HUNTSVILLE, Ala. — The launch into space in the coming years is backed by our scientists, engineers, and mathematicians right here in The Rocket City!
“This one will be on the first flight - and our first landing of the first woman and the next man on the moon,” said NASA Administrator Bill Nelson.
Nelson and Deputy Administrator Pam Melroy got a look at the center’s advanced manufacturing, in-space transportation, habitats, and life support systems.
“I saw that kind of manufacturing that’s going to take place on orbit, so we don’t have to haul the completed items off the face of the Earth,” added Nelson.
“We are so ready for Artemis. I mean, that actually was never any question. I’m thinking Mars, I’m thinking twenty years from now, and all the things we have to prove out on the moon,” said Melroy.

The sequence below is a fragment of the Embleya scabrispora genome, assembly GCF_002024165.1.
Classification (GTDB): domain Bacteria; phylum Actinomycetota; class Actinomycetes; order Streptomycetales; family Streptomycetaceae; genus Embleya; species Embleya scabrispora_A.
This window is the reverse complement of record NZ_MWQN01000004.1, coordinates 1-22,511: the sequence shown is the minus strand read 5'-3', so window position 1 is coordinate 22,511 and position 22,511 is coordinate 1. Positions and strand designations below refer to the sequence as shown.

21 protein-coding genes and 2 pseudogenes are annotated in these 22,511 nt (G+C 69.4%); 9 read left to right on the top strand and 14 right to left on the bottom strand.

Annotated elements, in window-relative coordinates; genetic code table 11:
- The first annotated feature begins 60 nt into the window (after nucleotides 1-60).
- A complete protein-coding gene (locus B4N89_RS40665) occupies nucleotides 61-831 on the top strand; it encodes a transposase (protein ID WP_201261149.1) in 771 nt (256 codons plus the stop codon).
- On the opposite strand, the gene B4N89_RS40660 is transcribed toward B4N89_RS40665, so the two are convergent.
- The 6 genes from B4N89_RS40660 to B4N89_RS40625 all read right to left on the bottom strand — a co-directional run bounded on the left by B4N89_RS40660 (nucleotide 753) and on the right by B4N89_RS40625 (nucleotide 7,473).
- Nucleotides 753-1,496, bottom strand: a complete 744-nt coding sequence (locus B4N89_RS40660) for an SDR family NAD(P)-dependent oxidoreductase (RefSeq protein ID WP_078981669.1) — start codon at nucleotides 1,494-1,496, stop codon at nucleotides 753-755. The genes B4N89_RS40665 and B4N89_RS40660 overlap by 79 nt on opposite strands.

While the Marshall Space Flight Center is an integral part of the Artemis missions, leaders also realize there’s a need for infrastructure improvements. The Marshall Space Flight Center’s administrative headquarters building.
“That building needs to be replaced,” added Nelson. Nelson said the current Build Back Better Bill includes funds allocated to infrastructure which could help buildings like these at the research center.
As for the constant delays in these Artemis missions - NASA leaders say safety is a priority.
“We’re doing the hard things. We’re doing the really hard stuff. No one but NASA is willing to take on,” said Melroy.
“NASA should take its time, make sure it’s safe, and in the case of human beings in the loop that is especially true,” added Nelson.
Artemis I, which will be without crew members, is expected to take off sometime next February. The main mission for that one is a flight test.